threadsafe AFAIK. Thats why all the current deployment recipes have
one full rails environment per mongrel instance/fastcgi process.

I was talking about processes, not threads. The point is to use the
copy-on-write capabilities of the OS to share the footprint of all the
code that is loaded upfront while maintaining the independance of each
process. i.e. http://en.wikipedia.org/wiki/Copy-on-write

Daniel

On Sun, 4 Feb 2007, Daniel DeLorme wrote:

I was talking about processes, not threads. The point is to use the
copy-on-write capabilities of the OS to share the footprint of all the code
that is loaded upfront while maintaining the independance of each process.
i.e. http://en.wikipedia.org/wiki/Copy-on-write

I experimented with this idea a little bit, with Mongrel, just doing
some
proof of concept type work, some months ago. One should be able to
alter
the Rails handler to fork a process to handle a request. However, there
are a couple caveats.

First, forking is not particularly fast.

Second, and more importantly, it presents difficulties when dealing with
database connections. The processes will share the same database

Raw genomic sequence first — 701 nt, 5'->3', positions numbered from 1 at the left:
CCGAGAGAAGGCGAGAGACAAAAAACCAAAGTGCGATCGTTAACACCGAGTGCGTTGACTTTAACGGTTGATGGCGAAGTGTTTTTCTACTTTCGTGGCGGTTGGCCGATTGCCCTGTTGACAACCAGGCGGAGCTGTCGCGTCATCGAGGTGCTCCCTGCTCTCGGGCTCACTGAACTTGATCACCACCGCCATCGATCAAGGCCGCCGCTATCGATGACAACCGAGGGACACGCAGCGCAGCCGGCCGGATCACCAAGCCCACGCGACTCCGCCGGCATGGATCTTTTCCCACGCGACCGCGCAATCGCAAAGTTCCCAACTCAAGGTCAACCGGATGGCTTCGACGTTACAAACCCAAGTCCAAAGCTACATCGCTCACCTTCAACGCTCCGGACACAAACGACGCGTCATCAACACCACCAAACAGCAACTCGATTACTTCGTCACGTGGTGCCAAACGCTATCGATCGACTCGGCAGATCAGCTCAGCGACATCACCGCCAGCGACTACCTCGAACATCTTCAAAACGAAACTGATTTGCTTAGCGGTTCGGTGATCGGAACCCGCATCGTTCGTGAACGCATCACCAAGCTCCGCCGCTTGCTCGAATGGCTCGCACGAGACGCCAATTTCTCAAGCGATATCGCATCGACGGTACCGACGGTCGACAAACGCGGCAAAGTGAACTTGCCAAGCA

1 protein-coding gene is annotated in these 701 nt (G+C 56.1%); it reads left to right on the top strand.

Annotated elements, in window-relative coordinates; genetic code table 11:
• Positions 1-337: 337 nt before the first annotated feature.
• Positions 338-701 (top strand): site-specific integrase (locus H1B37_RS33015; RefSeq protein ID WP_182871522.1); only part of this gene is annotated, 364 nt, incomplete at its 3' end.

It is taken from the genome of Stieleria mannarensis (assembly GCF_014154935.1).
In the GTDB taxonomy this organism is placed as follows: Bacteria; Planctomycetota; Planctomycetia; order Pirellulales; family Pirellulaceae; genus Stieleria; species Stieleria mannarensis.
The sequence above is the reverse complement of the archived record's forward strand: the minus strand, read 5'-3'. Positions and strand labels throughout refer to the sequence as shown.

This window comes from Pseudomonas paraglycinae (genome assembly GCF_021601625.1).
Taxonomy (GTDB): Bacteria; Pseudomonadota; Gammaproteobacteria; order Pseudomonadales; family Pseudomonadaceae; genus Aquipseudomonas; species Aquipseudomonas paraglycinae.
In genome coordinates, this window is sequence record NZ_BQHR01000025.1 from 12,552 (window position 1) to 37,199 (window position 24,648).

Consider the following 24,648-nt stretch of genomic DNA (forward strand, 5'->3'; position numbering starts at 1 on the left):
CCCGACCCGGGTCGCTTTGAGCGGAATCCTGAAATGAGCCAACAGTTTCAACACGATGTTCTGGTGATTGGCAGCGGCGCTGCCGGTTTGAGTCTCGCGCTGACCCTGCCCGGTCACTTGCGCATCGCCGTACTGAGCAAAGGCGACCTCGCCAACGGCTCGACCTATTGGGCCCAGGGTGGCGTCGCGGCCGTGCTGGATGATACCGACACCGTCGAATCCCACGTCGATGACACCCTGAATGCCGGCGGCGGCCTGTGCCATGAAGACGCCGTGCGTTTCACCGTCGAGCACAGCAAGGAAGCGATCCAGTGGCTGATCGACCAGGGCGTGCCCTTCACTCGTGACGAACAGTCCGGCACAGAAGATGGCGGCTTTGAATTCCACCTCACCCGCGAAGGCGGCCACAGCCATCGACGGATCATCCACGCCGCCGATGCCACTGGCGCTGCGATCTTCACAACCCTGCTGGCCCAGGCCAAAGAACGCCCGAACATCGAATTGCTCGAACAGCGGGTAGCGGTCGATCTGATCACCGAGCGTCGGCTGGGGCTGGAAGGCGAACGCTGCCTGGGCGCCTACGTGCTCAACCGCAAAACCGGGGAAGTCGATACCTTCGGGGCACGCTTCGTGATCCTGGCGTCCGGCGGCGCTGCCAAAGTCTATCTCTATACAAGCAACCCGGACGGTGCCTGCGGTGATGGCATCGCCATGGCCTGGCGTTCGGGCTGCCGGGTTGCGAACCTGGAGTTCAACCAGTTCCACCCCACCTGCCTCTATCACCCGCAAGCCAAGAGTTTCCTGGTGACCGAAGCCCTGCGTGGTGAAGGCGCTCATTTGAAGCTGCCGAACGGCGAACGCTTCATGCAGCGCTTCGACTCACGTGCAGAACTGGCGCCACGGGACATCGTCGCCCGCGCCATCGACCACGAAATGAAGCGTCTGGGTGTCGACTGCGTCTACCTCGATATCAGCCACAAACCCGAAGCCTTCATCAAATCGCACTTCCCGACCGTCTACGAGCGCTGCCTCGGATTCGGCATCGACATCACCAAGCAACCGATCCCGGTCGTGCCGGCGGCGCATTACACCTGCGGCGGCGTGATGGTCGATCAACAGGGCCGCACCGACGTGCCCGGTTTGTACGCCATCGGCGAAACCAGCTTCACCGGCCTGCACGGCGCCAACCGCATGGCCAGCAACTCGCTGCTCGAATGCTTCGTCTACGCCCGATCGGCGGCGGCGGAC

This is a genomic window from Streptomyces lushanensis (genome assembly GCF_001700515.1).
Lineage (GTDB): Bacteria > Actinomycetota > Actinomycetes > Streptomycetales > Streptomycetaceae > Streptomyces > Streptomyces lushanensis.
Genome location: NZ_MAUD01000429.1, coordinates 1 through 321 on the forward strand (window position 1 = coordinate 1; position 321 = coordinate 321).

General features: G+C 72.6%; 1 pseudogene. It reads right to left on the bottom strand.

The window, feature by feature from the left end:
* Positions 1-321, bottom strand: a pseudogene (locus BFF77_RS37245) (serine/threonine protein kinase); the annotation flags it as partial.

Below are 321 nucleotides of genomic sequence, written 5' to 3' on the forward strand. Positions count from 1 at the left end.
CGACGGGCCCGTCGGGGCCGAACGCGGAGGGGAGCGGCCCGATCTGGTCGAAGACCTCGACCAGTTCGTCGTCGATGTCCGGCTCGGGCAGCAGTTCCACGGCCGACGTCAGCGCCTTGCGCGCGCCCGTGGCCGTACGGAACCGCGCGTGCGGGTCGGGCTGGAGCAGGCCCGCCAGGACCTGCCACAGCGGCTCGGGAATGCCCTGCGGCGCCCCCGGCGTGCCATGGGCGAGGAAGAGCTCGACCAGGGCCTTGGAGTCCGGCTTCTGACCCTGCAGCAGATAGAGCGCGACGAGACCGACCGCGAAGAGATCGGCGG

handle.
That presents opportunities for simultaneous use of that handle in two
separate queries to possibly step on eachother, and it also means that
if
one process closes that database handle (such as when it exits), that
will
affect the other’s database handle, as well.

Neither is necessarily a showstopper, and there are ways or working
around
the db handle issues, so it may be worth some real experimentation.

Kirk H.

On Sun, 4 Feb 2007 [email protected] wrote:

a couple caveats.
Neither is necessarily a showstopper, and there are ways or working around
the db handle issues, so it may be worth some real experimentation.

and you’ve just touched the tip of the iceberg: file locks are
inherited, as
are stdio buffers, which can get flushed twice.

i wonder if people realize the size of a process is reported in virtual
memory
and not in actual memory usage? in the case of something like rails
tons of
the memory will be shared in the page cache.

cheers.

-a

On Sun, 4 Feb 2007, Rob S. wrote:

mongrel is still the preferred choice for serving Rails.

why? can you elaborate?

-a

On Sun, 4 Feb 2007, Daniel DeLorme wrote:

[email protected] wrote:

you realize that this is exactly what running rails, or any cgi, under
fastcgi does right?

No, fastcgi creates a bunch of worker processes and loads the full rails
environment in EACH of them. That means a lot of memory (30+ MB for each
process) and a long initialization time (2+ seconds for each process).